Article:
On the other hand, there is a political risk to not getting pressure from your left flank if you're a Democrat. FDR said that leadership is deciding which pressure to cave to, and the lack of pressure from the left has hurt this president's ability to lead. Besides, I think the administration could have risked a dialogue with activists. Young people are fully capable of listening.
My final point: It's not over yet. Young people can vote on Tuesday---they have that power and that right, regardless of what polls may predict. And after the election, they can still play a powerful role in governance.
November 1, 2010 11:02 AM | category: none
"Progessive", as in Cloward and Piven?
"Progressive" policies are diametrically opposed to democracy. And by the way, we have a Democratic Republic, not a democracy in a true sense.
Did you read this from the article?:
“It’s not the fad anymore,” said Jessica Kirsner, 21, a junior from Houston and vice president of the College Democrats. “It’s not the fad to be politically knowledgeable and active.”
That's the future of our country in one sentence.
'Like, it's just not kewl to be politically knowledgeable and active. That's like soooooooo 2008'
Well, if this can happen, there might be hope for at least some of them:
"Even on mostly liberal college campuses, the arguments against Mr. Obama have become more common. “The other day, they were blaring Rush Limbaugh in the breezeway,” said Gaurav Dhiman, 20, president of the College Democrats."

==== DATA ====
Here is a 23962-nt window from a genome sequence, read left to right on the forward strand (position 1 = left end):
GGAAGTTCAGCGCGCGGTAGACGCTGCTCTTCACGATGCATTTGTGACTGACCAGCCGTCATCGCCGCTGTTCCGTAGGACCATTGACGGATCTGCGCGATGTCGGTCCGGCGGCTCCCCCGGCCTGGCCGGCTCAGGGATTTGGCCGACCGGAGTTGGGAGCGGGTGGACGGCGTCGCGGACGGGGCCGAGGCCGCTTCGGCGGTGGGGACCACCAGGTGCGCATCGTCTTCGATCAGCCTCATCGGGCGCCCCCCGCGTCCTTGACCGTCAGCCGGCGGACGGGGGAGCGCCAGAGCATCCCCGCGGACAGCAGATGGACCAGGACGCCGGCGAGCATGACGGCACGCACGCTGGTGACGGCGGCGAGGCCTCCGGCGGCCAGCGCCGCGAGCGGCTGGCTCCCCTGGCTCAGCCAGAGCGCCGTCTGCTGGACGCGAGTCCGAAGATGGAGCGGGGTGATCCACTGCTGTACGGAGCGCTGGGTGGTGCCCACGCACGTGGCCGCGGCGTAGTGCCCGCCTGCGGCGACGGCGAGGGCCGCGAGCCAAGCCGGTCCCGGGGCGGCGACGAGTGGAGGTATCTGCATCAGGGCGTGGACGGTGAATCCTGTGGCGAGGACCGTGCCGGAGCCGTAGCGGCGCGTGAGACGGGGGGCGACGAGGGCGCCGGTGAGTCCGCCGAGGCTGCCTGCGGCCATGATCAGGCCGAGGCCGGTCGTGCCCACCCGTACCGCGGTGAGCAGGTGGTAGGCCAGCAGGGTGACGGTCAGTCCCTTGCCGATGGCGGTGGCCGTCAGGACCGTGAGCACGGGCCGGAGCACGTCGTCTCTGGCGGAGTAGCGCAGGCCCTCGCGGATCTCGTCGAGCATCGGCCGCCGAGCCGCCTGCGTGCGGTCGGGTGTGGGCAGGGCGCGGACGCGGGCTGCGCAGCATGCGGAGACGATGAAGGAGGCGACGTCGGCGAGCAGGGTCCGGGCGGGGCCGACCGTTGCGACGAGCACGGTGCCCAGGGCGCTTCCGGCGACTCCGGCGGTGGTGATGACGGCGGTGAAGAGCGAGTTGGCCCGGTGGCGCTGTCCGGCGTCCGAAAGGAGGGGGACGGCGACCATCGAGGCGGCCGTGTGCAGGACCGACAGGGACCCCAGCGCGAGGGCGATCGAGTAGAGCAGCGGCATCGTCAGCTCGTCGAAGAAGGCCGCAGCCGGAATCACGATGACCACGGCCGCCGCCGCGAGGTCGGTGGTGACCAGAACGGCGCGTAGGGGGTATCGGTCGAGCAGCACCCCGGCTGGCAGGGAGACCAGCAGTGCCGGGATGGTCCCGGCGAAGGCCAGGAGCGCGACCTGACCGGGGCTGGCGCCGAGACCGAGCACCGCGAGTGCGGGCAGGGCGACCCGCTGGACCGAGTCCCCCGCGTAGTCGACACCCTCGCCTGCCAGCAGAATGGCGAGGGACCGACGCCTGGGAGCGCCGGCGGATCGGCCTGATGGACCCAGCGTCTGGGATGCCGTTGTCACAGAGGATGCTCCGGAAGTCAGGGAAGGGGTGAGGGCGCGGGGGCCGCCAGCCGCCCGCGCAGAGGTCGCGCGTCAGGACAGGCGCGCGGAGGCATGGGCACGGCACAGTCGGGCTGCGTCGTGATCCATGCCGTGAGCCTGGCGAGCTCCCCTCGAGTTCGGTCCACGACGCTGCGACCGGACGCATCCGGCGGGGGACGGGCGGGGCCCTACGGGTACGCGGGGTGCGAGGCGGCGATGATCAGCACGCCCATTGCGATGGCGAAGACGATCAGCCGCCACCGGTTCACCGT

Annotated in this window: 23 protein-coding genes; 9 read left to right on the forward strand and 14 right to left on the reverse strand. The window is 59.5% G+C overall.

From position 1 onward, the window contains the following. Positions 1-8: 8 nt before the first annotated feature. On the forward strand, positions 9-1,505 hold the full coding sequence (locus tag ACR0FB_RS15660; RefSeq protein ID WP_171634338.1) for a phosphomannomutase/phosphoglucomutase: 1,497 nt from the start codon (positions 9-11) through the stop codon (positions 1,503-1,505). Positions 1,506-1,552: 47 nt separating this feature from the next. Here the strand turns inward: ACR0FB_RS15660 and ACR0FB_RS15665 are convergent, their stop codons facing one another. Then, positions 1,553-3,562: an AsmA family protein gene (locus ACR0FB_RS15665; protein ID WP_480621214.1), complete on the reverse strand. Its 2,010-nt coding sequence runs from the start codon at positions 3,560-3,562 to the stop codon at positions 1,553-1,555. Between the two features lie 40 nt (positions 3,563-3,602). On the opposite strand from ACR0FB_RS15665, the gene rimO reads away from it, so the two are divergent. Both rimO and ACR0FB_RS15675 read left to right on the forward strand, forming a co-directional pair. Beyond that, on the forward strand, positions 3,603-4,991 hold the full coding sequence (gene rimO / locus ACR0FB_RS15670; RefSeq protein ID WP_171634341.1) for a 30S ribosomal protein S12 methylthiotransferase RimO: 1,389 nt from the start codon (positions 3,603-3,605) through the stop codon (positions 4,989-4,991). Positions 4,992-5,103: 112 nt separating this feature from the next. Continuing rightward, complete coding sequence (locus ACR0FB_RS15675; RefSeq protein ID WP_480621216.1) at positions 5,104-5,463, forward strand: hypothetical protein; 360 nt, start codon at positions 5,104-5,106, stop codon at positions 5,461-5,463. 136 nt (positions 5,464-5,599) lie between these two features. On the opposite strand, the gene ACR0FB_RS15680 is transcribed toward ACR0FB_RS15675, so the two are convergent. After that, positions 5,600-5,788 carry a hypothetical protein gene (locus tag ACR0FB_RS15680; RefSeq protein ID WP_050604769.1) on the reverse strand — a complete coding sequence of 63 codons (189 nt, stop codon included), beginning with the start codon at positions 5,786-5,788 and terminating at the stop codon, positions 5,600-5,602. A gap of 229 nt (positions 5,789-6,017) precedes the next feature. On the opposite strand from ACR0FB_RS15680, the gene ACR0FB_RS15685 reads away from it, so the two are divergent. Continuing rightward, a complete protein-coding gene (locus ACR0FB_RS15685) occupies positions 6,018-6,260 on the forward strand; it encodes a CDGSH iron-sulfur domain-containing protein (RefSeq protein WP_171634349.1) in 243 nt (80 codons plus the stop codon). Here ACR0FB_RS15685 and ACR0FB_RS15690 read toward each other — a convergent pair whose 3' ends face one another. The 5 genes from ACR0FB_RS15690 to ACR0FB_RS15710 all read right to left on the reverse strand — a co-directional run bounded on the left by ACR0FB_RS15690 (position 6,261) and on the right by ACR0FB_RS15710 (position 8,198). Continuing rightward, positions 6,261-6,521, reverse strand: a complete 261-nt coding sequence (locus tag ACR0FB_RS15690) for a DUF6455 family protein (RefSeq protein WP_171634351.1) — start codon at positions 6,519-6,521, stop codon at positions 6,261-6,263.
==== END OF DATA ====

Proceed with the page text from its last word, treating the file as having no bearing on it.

This is from an assessment I wrote on my blog regarding the "youth vote" during the Obama campaign:
"It’s one thing to get excited about a presidential candidate. It’s another thing to live with the consequences.
There’s a similarity between the youth culture in Europe and the American youth in liberal college campuses, coffee shops, and Bohemian neighborhoods. All of them have been inculcated by left-over 60’s radicals who now fill the ranks of academic intelligentsia.
They’re gonna change the world, to hear them tell it. No more evil, rich corporations exploiting the poor, and best of all, no more war.
Everybody’s gonna hold hands and sing Kumbaya.
The angry batshit crazy muslims who rail against the great satan because American imperialism pushed them into killing 3000 people on this soil, will put away their bombs and ignore the passages in the Koran that tell them to kill all infidels in name of Allah.
After these children grow up and have to live and work in the real world, we’ll see how they react to the Obama-inspired system they helped create.
These ‘bystanders’ wanted all the glory without the guts. The unicorn-filled dreams of liberals have been trampled upon by the hobnail boots of reality.
Reality is a bitch.
November 1, 2010 4:03 PM | Comments (1) | posted by SFC MAC